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Seminar #1SME1Sistem 23 November 2017

GNZ is pleased to invite SME entrepreneurs to attend this half-day seminar on 23 November 2017.  Details are as per below.

The highlight of the seminar will be on using Excel Spreadsheet to calculate the profit or loss for your business. Do bring along a computer laptop to gain the maximum advantage in learning.

Seminar “Bagaimana mengurus akaun perniagaan anda secara sistematik?” on 23 November 2017. For registration, click on the link:

REGISTER HERE!

flyer 23Nov2017 v3

Thank you.

GNZ.

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BAGAIMANA MENGURUS AKAUN PERNIAGAAN ANDA SECARA SISTEMATIK?

19October2017 flyer new

picture 19october2017 1picture 19october2017 2

Presentation slides untuk seminar pada 19 Oktober 2017 boleh di akses pada pautan berikut (dalam format pdf):

Accounting workshop 19Oct2017 ok

Accounting Demo Online 19Oct2017 ok

Untuk rujukan para perserta seminar dan juga yang lain-lain yang berminat.

Terima kasih kepada sekali lagi para peserta seminar. Semoga berjumpa lagi.

GNZ.

 

SCENARIO ANALYSIS 22 : CHALLENGES IN MANAGING A BUSINESS – PART 1

Managing is not the same as administering. Managing is linked to having to make decisions based on information which may or may not be available or complete. Administering, on the other hand, is ensuring all steps and actions are in line with clearly stated guidelines. There is less scope for discretionary decision that is in-built in managing.

In view of this, managing sometimes call for gut-feel decision based on the risk-reward axis. Accountability is the hall-mark of managing. In administering, the rules need to be adhered to, notwithstanding the situation. Any departure from the stated rules is looked upon as non-compliance.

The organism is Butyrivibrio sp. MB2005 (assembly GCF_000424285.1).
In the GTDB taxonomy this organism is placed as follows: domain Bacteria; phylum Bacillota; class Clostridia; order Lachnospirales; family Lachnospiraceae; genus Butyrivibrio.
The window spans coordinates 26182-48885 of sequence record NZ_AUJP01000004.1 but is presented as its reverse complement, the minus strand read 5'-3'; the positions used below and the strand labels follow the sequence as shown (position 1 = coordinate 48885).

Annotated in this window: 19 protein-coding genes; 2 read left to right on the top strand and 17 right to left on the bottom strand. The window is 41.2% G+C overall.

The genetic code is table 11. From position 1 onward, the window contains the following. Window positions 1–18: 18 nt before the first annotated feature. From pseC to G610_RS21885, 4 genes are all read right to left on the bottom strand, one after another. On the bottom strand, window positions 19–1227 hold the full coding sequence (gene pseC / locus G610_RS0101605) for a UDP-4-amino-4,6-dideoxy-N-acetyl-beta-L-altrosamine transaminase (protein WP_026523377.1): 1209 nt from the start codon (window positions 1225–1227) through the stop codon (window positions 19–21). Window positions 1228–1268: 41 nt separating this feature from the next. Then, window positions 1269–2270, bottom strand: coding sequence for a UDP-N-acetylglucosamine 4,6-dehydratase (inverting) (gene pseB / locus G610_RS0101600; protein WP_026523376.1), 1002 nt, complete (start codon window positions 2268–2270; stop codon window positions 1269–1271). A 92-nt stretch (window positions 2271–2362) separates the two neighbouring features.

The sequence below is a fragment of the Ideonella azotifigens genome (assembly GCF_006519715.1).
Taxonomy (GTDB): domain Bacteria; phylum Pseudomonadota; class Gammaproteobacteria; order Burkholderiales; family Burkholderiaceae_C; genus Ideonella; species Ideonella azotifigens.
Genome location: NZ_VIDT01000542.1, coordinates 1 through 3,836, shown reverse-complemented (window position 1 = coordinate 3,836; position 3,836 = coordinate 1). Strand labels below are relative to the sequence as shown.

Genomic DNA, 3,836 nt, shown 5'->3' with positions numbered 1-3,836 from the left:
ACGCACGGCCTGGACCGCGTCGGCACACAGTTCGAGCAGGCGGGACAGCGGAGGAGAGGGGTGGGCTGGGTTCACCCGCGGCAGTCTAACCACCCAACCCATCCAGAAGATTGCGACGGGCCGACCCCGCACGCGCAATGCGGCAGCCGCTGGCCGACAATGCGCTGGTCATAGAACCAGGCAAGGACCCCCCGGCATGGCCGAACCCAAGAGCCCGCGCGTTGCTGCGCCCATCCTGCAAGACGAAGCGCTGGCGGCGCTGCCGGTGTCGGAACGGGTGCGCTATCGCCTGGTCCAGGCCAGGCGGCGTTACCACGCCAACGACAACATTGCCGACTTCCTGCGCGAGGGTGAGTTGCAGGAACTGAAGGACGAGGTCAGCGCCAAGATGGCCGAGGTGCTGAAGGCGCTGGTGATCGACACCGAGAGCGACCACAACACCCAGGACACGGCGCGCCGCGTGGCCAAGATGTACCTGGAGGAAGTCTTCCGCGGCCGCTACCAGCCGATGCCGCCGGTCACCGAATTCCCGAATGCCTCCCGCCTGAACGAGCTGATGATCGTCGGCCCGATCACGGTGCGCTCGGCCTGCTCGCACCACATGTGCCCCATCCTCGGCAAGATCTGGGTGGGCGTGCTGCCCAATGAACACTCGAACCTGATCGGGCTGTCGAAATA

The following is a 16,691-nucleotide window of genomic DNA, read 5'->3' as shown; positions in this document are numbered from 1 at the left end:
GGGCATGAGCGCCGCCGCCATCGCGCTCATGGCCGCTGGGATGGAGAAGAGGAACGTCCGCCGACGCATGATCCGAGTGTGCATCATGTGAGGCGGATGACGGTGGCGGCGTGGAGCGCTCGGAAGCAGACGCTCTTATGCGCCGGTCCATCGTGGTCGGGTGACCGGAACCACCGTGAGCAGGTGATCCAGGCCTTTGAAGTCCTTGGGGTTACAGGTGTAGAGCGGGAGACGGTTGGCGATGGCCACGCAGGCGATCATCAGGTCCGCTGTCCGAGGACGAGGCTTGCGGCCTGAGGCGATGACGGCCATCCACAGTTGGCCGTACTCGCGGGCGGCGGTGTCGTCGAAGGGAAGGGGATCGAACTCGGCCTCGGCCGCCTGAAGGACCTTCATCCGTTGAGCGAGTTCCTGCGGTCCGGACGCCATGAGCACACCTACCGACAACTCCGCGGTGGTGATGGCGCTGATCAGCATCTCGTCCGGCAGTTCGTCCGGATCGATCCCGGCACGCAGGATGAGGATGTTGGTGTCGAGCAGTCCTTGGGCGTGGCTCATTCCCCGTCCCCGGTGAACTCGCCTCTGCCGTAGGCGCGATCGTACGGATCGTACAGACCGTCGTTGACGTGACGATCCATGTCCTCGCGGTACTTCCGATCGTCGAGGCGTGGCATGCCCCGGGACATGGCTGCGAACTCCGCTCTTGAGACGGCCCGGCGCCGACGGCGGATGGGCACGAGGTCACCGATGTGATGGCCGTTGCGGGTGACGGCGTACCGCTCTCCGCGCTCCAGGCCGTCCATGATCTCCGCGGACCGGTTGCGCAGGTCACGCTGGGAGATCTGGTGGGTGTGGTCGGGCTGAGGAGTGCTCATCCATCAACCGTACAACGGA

As entrepreneurs, it is important to realise that business is managed and not administered! This means, any decision that the entrepreneur makes in relation to the business would normally be based on non-complete and hazy information as time is of essence. Hence business management to steer the business to a safe and secure future well-being is a challenge indeed for entrepreneurs. This is more so since the business does not exist in isolation but exists within a business ecosystem. It is impacted by actions by other players in the ecosystem and impacts others in the ecosystem. A business ecosystem can be diagrammatically shown as below:

business ecosystem

Fortunately, there are tools available to help entrepreneurs in managing their business. These tools allow entrepreneurs when making business decisions to be on the risk-reward axis where relevant information which can be extracted from such business tools are available.

These tools can be categorised as “Enterprise Management System” (EMS). At its very basic level, EMS would be on a single functionality mode. For instance, function related to accounting, or marketing, or HRMS. The focus is narrow and specialised. Invariably, accounting would be among the first function that a business seeks under EMS.